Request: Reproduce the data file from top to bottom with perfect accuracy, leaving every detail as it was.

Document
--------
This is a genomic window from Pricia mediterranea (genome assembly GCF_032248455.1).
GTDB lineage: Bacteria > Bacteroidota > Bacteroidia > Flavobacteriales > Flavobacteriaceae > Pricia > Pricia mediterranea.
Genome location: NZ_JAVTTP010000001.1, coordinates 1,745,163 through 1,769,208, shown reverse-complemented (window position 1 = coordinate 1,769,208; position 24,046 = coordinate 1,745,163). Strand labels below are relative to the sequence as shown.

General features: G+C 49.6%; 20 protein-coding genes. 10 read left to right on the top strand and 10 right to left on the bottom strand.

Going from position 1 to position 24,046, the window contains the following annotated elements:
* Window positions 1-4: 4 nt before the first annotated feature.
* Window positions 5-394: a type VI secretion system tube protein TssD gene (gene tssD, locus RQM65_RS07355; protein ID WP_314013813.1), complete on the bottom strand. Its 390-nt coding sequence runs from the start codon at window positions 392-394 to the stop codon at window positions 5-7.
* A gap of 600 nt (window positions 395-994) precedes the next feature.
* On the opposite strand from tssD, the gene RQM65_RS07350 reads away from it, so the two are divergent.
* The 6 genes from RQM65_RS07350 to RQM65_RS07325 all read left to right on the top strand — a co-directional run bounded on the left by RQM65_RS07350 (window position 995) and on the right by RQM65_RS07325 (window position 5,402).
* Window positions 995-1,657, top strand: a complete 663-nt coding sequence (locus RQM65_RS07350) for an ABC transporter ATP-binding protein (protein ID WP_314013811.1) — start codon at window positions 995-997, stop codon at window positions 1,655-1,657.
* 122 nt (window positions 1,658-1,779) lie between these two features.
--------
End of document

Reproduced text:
This is a genomic window from Pricia mediterranea (genome assembly GCF_032248455.1).
GTDB lineage: Bacteria > Bacteroidota > Bacteroidia > Flavobacteriales > Flavobacteriaceae > Pricia > Pricia mediterranea.
Genome location: NZ_JAVTTP010000001.1, coordinates 1,745,163 through 1,769,208, shown reverse-complemented (window position 1 = coordinate 1,769,208; position 24,046 = coordinate 1,745,163). Strand labels below are relative to the sequence as shown.

General features: G+C 49.6%; 20 protein-coding genes. 10 read left to right on the top strand and 10 right to left on the bottom strand.

Going from position 1 to position 24,046, the window contains the following annotated elements:
* Window positions 1-4: 4 nt before the first annotated feature.
* Window positions 5-394: a type VI secretion system tube protein TssD gene (gene tssD, locus RQM65_RS07355; protein ID WP_314013813.1), complete on the bottom strand. Its 390-nt coding sequence runs from the start codon at window positions 392-394 to the stop codon at window positions 5-7.
* A gap of 600 nt (window positions 395-994) precedes the next feature.
* On the opposite strand from tssD, the gene RQM65_RS07350 reads away from it, so the two are divergent.
* The 6 genes from RQM65_RS07350 to RQM65_RS07325 all read left to right on the top strand — a co-directional run bounded on the left by RQM65_RS07350 (window position 995) and on the right by RQM65_RS07325 (window position 5,402).
* Window positions 995-1,657, top strand: a complete 663-nt coding sequence (locus RQM65_RS07350) for an ABC transporter ATP-binding protein (protein ID WP_314013811.1) — start codon at window positions 995-997, stop codon at window positions 1,655-1,657.
* 122 nt (window positions 1,658-1,779) lie between these two features.